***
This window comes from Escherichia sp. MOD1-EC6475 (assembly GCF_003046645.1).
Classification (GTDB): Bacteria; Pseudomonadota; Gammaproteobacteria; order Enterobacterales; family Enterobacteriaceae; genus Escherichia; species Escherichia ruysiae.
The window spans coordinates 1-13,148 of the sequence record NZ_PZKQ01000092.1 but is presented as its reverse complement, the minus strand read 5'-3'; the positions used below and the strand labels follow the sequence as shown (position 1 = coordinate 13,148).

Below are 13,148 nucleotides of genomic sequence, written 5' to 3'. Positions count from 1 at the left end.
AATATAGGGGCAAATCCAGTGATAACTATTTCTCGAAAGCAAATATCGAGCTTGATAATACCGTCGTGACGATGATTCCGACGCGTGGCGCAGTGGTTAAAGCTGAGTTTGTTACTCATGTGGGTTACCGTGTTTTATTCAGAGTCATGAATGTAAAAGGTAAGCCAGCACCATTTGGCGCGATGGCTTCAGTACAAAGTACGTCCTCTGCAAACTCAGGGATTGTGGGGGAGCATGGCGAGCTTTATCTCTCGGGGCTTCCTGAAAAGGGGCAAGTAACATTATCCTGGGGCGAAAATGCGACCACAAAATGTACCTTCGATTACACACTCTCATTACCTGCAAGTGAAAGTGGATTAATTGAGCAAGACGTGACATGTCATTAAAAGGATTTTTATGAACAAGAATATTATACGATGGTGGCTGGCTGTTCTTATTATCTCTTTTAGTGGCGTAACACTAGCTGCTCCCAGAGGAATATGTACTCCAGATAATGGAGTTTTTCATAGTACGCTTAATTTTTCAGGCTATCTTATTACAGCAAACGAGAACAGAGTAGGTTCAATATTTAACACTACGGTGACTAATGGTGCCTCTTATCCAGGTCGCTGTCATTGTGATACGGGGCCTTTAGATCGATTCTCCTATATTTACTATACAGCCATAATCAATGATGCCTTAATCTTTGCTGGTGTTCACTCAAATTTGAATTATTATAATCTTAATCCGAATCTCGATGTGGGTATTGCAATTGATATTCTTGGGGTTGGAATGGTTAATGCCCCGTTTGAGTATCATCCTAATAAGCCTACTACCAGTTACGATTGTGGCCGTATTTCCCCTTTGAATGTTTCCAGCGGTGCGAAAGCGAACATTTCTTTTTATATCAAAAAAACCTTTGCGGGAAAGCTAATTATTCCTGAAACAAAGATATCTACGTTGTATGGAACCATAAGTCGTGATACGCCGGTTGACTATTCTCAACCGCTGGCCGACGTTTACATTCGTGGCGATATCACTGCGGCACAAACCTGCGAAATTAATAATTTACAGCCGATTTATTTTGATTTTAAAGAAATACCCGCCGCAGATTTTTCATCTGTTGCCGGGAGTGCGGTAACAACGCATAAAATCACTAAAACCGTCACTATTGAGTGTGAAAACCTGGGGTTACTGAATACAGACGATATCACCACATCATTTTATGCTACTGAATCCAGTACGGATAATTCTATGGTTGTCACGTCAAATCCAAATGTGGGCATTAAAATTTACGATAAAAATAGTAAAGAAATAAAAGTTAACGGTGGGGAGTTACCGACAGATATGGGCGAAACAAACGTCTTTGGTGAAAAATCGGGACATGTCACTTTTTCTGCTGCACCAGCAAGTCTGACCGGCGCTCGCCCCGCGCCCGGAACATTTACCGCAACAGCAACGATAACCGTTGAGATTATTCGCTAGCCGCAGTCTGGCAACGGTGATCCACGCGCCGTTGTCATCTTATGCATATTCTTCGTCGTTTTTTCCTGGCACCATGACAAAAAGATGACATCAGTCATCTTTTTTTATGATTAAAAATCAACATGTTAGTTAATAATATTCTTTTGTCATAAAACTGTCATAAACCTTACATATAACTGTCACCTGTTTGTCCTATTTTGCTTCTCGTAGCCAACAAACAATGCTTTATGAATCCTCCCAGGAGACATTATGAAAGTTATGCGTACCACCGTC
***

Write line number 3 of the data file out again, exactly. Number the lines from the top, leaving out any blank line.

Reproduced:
The window spans coordinates 1-13,148 of the sequence record NZ_PZKQ01000092.1 but is presented as its reverse complement, the minus strand read 5'-3'; the positions used below and the strand labels follow the sequence as shown (position 1 = coordinate 13,148).